Improve Healthcare Staff and patients experience
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Improve the ER staff working condition, which tends to be exposed to dramatic stress and workload level. Train the healthcare professionals to adopt a new approach to copy with a continuously evolving context characterized by scarce resources, equipment and staff, and an increasing in-flow of patients.
ER innovation team: 4X ER physicians, 5X ER nurses, 3X ER aid nurses, ER chief.
UniMoRe Team: 1 x Senior Management Engineer (my supervisor), 3 x Junior Management Engineer, 1 x Service Designer (me).
My Role: Ux researcher and Service Designer. I worked embedded in the ER department for 18 months. I was in charge of the on-field user research, facilitating the co-design meeting with the healthcare staff, and designing the user journeys and touchpoints of the new services.
One co-design meeting with the hospital staff.
Creation of an ER innovation team: Physicians, nurses, and aid nurses were gathered for the first time around the same table to collaborate and develop solutions to improve their working conditions. The team members gathered in biweekly meetings to discuss the advancement of the work done by the UniMoRe team. All crucial design decisions were agreed together. Once every two months the ER innovation team and UniMoRe team presented the results of the projects to the hospital board.
Context research: I spent about 2 months observing the healthcare professionals working on their environment, interviewing them, and researching the emergency room and healthcare field. The final goal was to understand the ER process and the ER staff's needs. I designed the first ER service blueprint which was later on used to create the ER-process computational model.
Problem framing: Due to the complexity of the emergency room environment, it has been challenging to identify the main problem to focus on. Furthermore, most of the issues mentioned during the interviews were perception-based and needed validation. We tested them with the healthcare staff in several ways: data collection, computational scenarios, experiments and live prototypes.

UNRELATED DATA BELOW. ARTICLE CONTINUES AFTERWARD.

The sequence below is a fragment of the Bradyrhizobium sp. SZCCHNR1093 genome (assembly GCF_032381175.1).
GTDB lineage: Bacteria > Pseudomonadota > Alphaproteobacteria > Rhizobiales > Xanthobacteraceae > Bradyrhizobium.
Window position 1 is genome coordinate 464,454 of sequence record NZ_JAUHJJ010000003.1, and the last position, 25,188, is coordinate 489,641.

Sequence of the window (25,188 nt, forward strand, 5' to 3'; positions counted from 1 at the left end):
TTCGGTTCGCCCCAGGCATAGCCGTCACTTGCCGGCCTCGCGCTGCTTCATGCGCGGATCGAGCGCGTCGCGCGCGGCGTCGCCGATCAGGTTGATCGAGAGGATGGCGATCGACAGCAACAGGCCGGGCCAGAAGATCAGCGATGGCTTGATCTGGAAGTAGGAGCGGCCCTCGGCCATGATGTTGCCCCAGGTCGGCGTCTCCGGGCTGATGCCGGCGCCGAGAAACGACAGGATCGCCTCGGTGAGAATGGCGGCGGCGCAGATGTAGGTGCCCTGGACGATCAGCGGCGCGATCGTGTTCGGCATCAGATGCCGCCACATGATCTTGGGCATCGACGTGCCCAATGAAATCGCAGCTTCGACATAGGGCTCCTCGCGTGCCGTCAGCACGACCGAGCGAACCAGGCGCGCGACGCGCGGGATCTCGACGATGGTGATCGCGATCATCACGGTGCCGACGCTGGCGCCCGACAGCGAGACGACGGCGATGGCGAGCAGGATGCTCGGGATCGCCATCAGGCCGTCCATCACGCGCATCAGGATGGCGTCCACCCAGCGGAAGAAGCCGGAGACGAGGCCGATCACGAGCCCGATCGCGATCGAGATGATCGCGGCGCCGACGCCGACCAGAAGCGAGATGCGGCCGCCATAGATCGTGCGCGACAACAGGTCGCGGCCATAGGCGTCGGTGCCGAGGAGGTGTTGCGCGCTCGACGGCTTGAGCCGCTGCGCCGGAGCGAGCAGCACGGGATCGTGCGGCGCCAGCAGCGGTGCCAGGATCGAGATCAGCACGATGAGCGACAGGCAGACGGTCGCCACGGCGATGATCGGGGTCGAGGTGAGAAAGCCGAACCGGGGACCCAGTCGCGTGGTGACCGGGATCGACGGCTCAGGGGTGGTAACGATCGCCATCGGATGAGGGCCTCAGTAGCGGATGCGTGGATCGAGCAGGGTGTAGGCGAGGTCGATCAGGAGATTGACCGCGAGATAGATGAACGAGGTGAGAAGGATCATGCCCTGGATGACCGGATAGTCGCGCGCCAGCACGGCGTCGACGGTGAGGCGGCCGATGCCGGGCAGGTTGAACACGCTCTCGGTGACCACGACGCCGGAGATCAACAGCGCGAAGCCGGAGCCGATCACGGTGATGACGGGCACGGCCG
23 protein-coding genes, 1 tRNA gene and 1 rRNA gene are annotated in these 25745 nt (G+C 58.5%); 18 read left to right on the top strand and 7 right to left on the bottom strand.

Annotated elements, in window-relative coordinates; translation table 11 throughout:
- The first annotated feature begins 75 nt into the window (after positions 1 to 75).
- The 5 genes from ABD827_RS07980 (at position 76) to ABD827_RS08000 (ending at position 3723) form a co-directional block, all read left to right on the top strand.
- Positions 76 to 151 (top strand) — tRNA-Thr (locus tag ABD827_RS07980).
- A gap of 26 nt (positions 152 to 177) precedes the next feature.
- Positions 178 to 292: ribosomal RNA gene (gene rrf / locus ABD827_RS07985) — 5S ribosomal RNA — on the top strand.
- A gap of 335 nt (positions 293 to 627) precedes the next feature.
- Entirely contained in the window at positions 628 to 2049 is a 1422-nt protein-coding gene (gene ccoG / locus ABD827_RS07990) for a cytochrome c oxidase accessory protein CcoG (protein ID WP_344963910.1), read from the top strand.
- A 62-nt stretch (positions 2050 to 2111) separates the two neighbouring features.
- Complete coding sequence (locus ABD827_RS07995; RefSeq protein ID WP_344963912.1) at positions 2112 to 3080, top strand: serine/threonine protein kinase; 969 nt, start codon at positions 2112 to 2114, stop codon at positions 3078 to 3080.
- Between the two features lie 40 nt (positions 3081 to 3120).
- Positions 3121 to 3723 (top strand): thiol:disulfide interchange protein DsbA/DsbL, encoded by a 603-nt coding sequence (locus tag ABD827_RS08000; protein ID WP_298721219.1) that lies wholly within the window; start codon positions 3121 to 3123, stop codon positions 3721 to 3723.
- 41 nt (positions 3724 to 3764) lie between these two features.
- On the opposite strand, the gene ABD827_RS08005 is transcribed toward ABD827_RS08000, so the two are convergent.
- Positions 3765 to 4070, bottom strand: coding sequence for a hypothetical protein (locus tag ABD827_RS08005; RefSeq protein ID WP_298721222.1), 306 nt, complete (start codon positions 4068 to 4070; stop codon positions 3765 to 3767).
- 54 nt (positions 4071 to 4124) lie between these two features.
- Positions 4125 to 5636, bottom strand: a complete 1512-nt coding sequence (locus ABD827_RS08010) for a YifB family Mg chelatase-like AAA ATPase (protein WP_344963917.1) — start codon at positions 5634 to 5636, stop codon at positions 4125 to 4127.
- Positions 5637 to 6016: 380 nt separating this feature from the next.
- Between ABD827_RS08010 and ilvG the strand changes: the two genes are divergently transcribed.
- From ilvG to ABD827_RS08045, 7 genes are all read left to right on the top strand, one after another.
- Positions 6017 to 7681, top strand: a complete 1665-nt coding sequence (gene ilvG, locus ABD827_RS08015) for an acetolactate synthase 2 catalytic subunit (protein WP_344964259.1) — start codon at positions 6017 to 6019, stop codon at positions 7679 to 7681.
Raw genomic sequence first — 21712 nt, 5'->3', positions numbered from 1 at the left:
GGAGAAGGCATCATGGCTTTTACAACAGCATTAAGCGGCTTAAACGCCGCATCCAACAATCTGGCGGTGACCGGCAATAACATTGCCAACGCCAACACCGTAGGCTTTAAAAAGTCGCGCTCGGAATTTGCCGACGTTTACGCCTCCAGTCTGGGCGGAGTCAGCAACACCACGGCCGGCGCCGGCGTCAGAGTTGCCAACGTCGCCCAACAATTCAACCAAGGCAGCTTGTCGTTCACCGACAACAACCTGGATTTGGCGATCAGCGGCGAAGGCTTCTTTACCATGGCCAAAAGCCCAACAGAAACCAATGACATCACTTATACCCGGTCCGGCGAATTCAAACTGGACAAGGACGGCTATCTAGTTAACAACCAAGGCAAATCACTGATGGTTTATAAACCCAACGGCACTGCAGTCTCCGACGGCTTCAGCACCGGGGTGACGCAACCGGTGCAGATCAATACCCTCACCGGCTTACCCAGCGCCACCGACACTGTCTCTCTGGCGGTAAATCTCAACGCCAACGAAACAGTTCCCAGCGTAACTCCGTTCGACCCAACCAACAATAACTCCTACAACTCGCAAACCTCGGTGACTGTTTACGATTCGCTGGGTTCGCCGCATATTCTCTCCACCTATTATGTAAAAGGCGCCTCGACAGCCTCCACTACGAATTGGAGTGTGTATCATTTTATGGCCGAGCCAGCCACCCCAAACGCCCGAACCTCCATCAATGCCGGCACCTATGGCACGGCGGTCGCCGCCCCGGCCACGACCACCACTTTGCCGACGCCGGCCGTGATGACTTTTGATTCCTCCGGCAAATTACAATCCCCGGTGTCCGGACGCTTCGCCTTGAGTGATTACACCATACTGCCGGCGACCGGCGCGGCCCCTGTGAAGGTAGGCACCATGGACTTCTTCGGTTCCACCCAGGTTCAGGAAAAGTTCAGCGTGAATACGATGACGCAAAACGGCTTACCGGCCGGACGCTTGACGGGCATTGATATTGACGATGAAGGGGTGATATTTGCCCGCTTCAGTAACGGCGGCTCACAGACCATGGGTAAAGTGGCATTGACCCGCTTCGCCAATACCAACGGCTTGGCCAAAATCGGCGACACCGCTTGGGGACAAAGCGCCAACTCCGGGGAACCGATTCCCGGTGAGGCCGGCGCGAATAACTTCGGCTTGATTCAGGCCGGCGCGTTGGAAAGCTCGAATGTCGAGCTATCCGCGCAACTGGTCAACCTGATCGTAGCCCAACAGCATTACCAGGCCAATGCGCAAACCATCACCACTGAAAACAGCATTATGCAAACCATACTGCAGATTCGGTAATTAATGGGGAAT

Ideation and definition: The healthcare staff's involvement in the ideation phase was necessary to design a solution adapted to each category's needs and accepted by the majority of the hospital personnel. The definition of the solution required to me the switch from having a role of designer enabler, to my intervention as a full service designer.
User journeys were used to investigate and represent the different phases of ER process.
Solution test and iteration: we used low-fidelity prototypes to test our solutions. The picture above displays a paper-made plug-in for the triage software interfaces.
The final output consisted of four holistic solutions. Two of them were process changes, supported by a redesign of some digital tools. Two solutions required infrastructural changes in the hospital building and were both approved, financed, and implemented (one of them is the ER waiting room redesign). Lastly, we created an internal multidisciplinary innovation team of ER staff who accepted to support the adoption of these solution in the hospital.
The redesign of the waiting room aimed at enabling patients to be more independent in navigating the ER department (better wayfinding and explanation of ER operation). As a result, the triage staff experienced a decrease in patient complaints and questions.
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